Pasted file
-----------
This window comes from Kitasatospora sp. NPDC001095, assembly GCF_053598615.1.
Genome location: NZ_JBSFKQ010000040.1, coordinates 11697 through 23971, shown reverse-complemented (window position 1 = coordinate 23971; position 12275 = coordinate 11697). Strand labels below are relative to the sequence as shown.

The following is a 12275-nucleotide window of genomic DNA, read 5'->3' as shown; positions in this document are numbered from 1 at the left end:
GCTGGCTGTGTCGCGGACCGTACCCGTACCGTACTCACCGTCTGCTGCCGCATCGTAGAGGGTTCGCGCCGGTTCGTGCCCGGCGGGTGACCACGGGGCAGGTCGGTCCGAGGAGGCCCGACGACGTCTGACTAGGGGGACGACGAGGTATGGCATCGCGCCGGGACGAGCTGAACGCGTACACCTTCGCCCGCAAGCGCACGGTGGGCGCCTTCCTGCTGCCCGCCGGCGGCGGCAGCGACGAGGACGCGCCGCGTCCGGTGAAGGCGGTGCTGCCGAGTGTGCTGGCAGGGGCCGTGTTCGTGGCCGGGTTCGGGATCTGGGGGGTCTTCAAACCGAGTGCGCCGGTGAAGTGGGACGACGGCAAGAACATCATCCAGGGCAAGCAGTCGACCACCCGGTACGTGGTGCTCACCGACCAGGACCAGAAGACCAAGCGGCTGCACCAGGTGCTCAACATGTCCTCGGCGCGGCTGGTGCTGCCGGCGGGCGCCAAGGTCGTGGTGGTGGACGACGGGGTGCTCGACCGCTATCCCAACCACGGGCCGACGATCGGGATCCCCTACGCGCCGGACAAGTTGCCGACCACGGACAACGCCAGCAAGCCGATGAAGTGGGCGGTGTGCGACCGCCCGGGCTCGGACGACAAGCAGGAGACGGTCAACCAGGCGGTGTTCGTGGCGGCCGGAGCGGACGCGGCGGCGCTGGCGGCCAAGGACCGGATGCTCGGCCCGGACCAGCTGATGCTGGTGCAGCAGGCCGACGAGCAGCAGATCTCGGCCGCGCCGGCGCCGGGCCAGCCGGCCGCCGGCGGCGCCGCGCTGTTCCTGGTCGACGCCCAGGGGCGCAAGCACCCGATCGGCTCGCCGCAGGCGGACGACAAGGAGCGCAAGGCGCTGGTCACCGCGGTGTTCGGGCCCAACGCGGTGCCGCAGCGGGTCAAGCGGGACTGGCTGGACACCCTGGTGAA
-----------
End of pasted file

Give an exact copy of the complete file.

This window comes from Kitasatospora sp. NPDC001095, assembly GCF_053598615.1.
Genome location: NZ_JBSFKQ010000040.1, coordinates 11697 through 23971, shown reverse-complemented (window position 1 = coordinate 23971; position 12275 = coordinate 11697). Strand labels below are relative to the sequence as shown.

The following is a 12275-nucleotide window of genomic DNA, read 5'->3' as shown; positions in this document are numbered from 1 at the left end:
GCTGGCTGTGTCGCGGACCGTACCCGTACCGTACTCACCGTCTGCTGCCGCATCGTAGAGGGTTCGCGCCGGTTCGTGCCCGGCGGGTGACCACGGGGCAGGTCGGTCCGAGGAGGCCCGACGACGTCTGACTAGGGGGACGACGAGGTATGGCATCGCGCCGGGACGAGCTGAACGCGTACACCTTCGCCCGCAAGCGCACGGTGGGCGCCTTCCTGCTGCCCGCCGGCGGCGGCAGCGACGAGGACGCGCCGCGTCCGGTGAAGGCGGTGCTGCCGAGTGTGCTGGCAGGGGCCGTGTTCGTGGCCGGGTTCGGGATCTGGGGGGTCTTCAAACCGAGTGCGCCGGTGAAGTGGGACGACGGCAAGAACATCATCCAGGGCAAGCAGTCGACCACCCGGTACGTGGTGCTCACCGACCAGGACCAGAAGACCAAGCGGCTGCACCAGGTGCTCAACATGTCCTCGGCGCGGCTGGTGCTGCCGGCGGGCGCCAAGGTCGTGGTGGTGGACGACGGGGTGCTCGACCGCTATCCCAACCACGGGCCGACGATCGGGATCCCCTACGCGCCGGACAAGTTGCCGACCACGGACAACGCCAGCAAGCCGATGAAGTGGGCGGTGTGCGACCGCCCGGGCTCGGACGACAAGCAGGAGACGGTCAACCAGGCGGTGTTCGTGGCGGCCGGAGCGGACGCGGCGGCGCTGGCGGCCAAGGACCGGATGCTCGGCCCGGACCAGCTGATGCTGGTGCAGCAGGCCGACGAGCAGCAGATCTCGGCCGCGCCGGCGCCGGGCCAGCCGGCCGCCGGCGGCGCCGCGCTGTTCCTGGTCGACGCCCAGGGGCGCAAGCACCCGATCGGCTCGCCGCAGGCGGACGACAAGGAGCGCAAGGCGCTGGTCACCGCGGTGTTCGGGCCCAACGCGGTGCCGCAGCGGGTCAAGCGGGACTGGCTGGACACCCTGGTGAA